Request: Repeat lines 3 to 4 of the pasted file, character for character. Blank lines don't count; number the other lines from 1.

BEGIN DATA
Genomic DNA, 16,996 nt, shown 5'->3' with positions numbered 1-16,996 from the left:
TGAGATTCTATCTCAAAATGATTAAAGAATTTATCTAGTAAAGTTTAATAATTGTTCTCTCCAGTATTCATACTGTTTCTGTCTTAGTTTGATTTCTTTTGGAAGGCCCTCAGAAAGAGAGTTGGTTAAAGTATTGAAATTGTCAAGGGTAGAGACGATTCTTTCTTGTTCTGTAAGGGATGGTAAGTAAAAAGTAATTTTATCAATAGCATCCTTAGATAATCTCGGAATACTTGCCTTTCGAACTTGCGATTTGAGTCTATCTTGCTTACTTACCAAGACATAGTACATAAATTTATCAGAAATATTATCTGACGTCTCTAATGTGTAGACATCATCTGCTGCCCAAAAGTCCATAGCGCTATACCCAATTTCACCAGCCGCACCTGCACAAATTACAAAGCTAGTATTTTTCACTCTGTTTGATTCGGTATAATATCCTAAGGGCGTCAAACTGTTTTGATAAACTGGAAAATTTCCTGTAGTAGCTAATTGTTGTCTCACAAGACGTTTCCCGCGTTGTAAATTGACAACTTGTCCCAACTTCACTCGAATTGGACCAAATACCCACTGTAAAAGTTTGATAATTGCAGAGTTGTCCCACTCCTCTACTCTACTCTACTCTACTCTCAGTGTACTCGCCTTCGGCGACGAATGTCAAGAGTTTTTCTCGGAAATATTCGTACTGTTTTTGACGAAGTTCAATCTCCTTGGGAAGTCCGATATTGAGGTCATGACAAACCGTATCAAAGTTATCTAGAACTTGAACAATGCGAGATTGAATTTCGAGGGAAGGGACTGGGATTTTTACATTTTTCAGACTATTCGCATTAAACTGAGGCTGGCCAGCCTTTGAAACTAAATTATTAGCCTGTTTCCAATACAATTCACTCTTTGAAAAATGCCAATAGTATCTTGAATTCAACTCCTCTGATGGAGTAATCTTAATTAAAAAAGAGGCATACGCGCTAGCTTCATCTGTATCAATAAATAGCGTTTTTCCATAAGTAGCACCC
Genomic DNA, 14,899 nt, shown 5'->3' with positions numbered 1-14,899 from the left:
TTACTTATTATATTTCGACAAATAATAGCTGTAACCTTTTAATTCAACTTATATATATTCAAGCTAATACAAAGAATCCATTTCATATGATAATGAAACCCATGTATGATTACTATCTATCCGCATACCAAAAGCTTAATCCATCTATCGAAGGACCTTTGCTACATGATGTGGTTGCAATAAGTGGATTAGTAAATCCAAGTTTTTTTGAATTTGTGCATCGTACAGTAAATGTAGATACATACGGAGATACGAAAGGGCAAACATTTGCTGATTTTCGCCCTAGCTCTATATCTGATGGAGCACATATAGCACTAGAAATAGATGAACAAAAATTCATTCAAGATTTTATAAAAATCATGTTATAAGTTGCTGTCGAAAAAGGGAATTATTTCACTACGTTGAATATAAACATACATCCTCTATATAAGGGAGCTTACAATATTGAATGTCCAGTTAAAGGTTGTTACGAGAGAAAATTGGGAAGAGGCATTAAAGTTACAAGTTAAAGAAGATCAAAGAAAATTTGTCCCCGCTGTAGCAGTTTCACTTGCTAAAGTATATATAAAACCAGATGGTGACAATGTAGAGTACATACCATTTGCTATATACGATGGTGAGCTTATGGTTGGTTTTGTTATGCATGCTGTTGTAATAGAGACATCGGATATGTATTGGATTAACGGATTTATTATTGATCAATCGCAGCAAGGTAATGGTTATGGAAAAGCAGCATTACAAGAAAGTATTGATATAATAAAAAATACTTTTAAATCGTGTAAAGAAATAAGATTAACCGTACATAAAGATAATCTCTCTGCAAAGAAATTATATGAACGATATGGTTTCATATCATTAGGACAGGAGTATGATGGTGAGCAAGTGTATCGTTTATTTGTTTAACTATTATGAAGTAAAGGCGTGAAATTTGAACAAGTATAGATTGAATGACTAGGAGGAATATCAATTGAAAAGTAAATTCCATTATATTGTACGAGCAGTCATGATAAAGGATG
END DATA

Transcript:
Genomic DNA, 14,899 nt, shown 5'->3' with positions numbered 1-14,899 from the left:
TTACTTATTATATTTCGACAAATAATAGCTGTAACCTTTTAATTCAACTTATATATATTCAAGCTAATACAAAGAATCCATTTCATATGATAATGAAACCCATGTATGATTACTATCTATCCGCATACCAAAAGCTTAATCCATCTATCGAAGGACCTTTGCTACATGATGTGGTTGCAATAAGTGGATTAGTAAATCCAAGTTTTTTTGAATTTGTGCATCGTACAGTAAATGTAGATACATACGGAGATACGAAAGGGCAAACATTTGCTGATTTTCGCCCTAGCTCTATATCTGATGGAGCACATATAGCACTAGAAATAGATGAACAAAAATTCATTCAAGATTTTATAAAAATCATGTTATAAGTTGCTGTCGAAAAAGGGAATTATTTCACTACGTTGAATATAAACATACATCCTCTATATAAGGGAGCTTACAATATTGAATGTCCAGTTAAAGGTTGTTACGAGAGAAAATTGGGAAGAGGCATTAAAGTTACAAGTTAAAGAAGATCAAAGAAAATTTGTCCCCGCTGTAGCAGTTTCACTTGCTAAAGTATATATAAAACCAGATGGTGACAATGTAGAGTACATACCATTTGCTATATACGATGGTGAGCTTATGGTTGGTTTTGTTATGCATGCTGTTGTAATAGAGACATCGGATATGTATTGGATTAACGGATTTATTATTGATCAATCGCAGCAAGGTAATGGTTATGGAAAAGCAGCATTACAAGAAAGTATTGATATAATAAAAAATACTTTTAAATCGTGTAAAGAAATAAGATTAACCGTACATAAAGATAATCTCTCTGCAAAGAAATTATATGAACGATATGGTTTCATATCATTAGGACAGGAGTATGATGGTGAGCAAGTGTATCGTTTATTTGTTTAACTATTATGAAGTAAAGGCGTGAAATTTGAACAAGTATAGATTGAATGACTAGGAGGAATATCAATTGAAAAGTAAATTCCATTATATTGTACGAGCAGTCATGATAAAGGATG